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Monday, 19 December 2011 14:34

News from University of Saskatchewan - Fall 2011

Fall Convocation at the University of Saskatchewan

Fall Convocation at the University of Saskatchewan was held on October 22, 2011 at TCU Place in downtown Saskatoon. Phani K. Adapa (Thesis: Densification of Selected Agricultural Crop Residues as Feedstock for the Biofuel Industry) and Eric E. Veikle (Thesis: Modeling the Power Requirements of a Rotary Feeding and Cutting System) were awarded Ph.D. degrees. Awarded M.Sc. degree were: 1) Alvin C. Alvarado (Thesis: Control of Hydrogen Sulphide, Amonia and Odour Emissions from Swine Barns using Zinc Oxide Nanoparticles; 2) Patricia D. Lung (Thesis: Anaerobic Digestion for Integrated Ethanol Production); and Crystal D. Rinas (Thesis: Simulated Plume Development and Decommissioning Using the Breakthrough Curves of Five Cations). During this convocation, Chelsey A. Bartlett received her Bachelor of Science in Engineering degree in Agricultural and Bioresource Engineering. Congratulations to all graduates!

Update from the University of Saskatchewan Biological Engineering Task Force

The Task Force has started meeting again with representation from within the department, the College of Engineering, and other units on campus. The committee will develop a proposed program based on desired graduate characteristics and attributes and the activities and learning experiences that can help produce those attributes. From there, potential courses will be listed and gaps determined between what is available on campus and what would be proposed. The proposed timeline is to have the "ideal" list of course topics by February, gap analysis between "ideal" and existing in March, and a proposal ready to be distributed to the College in April with a vote by Faculty Council in May.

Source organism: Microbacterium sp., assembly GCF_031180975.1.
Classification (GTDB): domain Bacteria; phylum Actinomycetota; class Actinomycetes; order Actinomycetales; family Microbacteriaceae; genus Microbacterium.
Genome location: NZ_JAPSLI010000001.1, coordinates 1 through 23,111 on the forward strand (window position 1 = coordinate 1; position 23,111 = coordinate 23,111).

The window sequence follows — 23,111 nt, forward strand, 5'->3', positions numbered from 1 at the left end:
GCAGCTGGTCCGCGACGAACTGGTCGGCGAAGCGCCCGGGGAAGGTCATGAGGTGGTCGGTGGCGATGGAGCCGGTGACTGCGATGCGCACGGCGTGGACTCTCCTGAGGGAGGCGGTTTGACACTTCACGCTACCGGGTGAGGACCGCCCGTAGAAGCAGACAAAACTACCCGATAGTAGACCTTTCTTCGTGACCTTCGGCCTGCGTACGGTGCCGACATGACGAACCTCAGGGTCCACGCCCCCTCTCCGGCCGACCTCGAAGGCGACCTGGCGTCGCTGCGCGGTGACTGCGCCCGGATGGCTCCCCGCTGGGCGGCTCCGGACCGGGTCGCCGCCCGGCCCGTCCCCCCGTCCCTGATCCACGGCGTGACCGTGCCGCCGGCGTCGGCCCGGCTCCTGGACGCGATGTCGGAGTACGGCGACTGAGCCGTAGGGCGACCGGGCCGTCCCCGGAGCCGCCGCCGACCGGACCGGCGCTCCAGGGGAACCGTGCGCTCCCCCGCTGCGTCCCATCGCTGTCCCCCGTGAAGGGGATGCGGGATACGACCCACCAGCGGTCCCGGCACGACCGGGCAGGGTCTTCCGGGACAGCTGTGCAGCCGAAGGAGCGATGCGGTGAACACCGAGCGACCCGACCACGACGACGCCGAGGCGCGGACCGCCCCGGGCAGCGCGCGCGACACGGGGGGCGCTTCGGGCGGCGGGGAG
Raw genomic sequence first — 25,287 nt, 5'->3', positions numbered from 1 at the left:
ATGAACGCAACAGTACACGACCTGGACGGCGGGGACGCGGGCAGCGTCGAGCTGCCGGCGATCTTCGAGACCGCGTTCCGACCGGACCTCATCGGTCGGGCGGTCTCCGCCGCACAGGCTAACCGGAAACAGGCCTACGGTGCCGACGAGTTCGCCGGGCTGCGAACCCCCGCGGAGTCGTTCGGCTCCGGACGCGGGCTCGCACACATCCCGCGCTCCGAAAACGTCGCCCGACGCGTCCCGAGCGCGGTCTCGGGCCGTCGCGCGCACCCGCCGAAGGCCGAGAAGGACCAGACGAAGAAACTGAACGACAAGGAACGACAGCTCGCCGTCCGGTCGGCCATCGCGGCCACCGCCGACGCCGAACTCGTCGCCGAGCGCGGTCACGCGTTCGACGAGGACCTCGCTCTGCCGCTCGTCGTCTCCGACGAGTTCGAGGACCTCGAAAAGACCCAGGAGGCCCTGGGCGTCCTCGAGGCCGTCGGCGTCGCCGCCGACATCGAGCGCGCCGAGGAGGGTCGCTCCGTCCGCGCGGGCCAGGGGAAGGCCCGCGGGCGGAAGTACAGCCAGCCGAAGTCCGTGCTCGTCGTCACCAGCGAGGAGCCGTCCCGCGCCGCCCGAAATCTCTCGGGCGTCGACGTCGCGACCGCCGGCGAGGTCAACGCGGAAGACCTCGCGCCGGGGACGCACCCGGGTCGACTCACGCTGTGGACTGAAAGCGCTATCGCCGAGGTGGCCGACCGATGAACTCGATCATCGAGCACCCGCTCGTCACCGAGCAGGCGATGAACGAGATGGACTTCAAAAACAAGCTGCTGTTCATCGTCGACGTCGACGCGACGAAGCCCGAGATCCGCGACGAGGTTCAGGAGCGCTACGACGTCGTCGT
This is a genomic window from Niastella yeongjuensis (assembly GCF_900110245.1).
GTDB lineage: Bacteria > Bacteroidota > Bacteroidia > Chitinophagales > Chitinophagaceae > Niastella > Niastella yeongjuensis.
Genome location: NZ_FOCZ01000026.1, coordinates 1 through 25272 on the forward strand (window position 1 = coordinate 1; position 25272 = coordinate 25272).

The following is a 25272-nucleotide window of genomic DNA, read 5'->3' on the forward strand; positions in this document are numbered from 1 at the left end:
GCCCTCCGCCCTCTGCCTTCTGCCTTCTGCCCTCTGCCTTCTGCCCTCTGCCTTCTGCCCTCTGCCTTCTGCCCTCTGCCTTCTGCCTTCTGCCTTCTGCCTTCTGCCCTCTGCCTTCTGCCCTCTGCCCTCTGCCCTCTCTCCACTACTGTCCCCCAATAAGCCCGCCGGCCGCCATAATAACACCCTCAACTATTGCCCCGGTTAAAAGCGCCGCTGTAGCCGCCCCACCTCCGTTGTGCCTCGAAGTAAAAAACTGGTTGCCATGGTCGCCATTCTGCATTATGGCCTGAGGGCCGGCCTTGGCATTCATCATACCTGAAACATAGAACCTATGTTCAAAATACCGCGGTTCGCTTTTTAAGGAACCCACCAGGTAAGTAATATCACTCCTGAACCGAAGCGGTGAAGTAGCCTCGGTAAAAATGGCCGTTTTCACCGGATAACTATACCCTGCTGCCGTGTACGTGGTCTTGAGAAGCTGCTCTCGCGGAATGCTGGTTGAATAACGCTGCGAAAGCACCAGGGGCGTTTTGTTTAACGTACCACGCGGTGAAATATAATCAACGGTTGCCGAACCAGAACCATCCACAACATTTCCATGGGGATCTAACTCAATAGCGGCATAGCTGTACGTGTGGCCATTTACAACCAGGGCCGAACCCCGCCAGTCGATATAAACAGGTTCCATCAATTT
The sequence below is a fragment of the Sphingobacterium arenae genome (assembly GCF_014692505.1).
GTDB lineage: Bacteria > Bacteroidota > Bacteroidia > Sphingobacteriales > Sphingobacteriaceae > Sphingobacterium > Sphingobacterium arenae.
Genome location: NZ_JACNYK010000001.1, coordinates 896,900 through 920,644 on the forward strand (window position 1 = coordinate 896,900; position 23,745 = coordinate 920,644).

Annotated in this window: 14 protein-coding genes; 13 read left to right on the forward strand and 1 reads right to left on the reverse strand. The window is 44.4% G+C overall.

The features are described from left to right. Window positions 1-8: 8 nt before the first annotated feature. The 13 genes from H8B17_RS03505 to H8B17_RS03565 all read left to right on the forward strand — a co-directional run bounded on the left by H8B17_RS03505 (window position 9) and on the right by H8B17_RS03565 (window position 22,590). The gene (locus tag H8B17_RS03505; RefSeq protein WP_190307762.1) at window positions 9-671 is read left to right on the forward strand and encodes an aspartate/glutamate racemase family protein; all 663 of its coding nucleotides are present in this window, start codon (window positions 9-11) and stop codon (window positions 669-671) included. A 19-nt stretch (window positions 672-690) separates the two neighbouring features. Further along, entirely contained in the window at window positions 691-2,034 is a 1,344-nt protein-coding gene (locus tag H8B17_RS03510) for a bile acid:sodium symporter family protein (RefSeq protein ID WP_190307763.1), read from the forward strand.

The executive summary of the Task Force’s Phase One report is below. The recommendations have been received by the Dean, but have not been accepted nor widely discussed in the College at this time.

Ross Welford

Chair Biological Engineering Task Force

Executive Summary of Phase One Report by Task Force (May, 2011)

The Task Force was asked to determine if or how an undergraduate Biological Engineering (“BLE”) program could fit in the College of Engineering at the University of Saskatchewan. BLE is a unique discipline that has a foundation in biology in addition to the core analytical tools that are common to all engineering disciplines. This foundation would prepare students to contribute to society in a wide range of applications. After seeking input from a number of sources including within the College, from other engineering programs, from alumni, and through a set of independent market research interviews, the committee recommends that a flexible BLE program with a base of Biology be developed to meet future needs.

With major research institutions and a unique suite of professional academic programs already in place, a BLE program would have a natural fit at the University of Saskatchewan. Within the College, a BLE program could complement all of the existing programs and serve as an effective pathway into post-graduate programs in Biomedical Engineering. Trends are recognized that our energy-based society will become increasingly reliant on bio-based solutions. With predictions that the bioeconomy will continue to grow, the College could be a leader in preparing engineers with a background in biology to benefit society. In order to develop and maintain a critical mass of expertise in BLE, the committee recommends that the Biology base be delivered via a program rather than as a collection of options in other programs.

The vision for an accredited engineering program is based on integrating biology into engineering to produce graduates that will lead in the emerging bio-economy and related fields. Guiding principles for the program have been outlined and intended learning outcomes are described based on the graduate attributes as required by accrediting bodies (Canadian Engineering Accreditation Board, 2010). A concept for the program is described that has Living Systems at its core which refers to the interactions within living systems and the interactions with living systems. The program would not have specific options or streams but would have a broad base that could prepare students to specialize with further study in areas such as Food Availability and Security, Animal and Human Health, Bioresource Production and Utilization, and Sustainable Development within Ecosystems.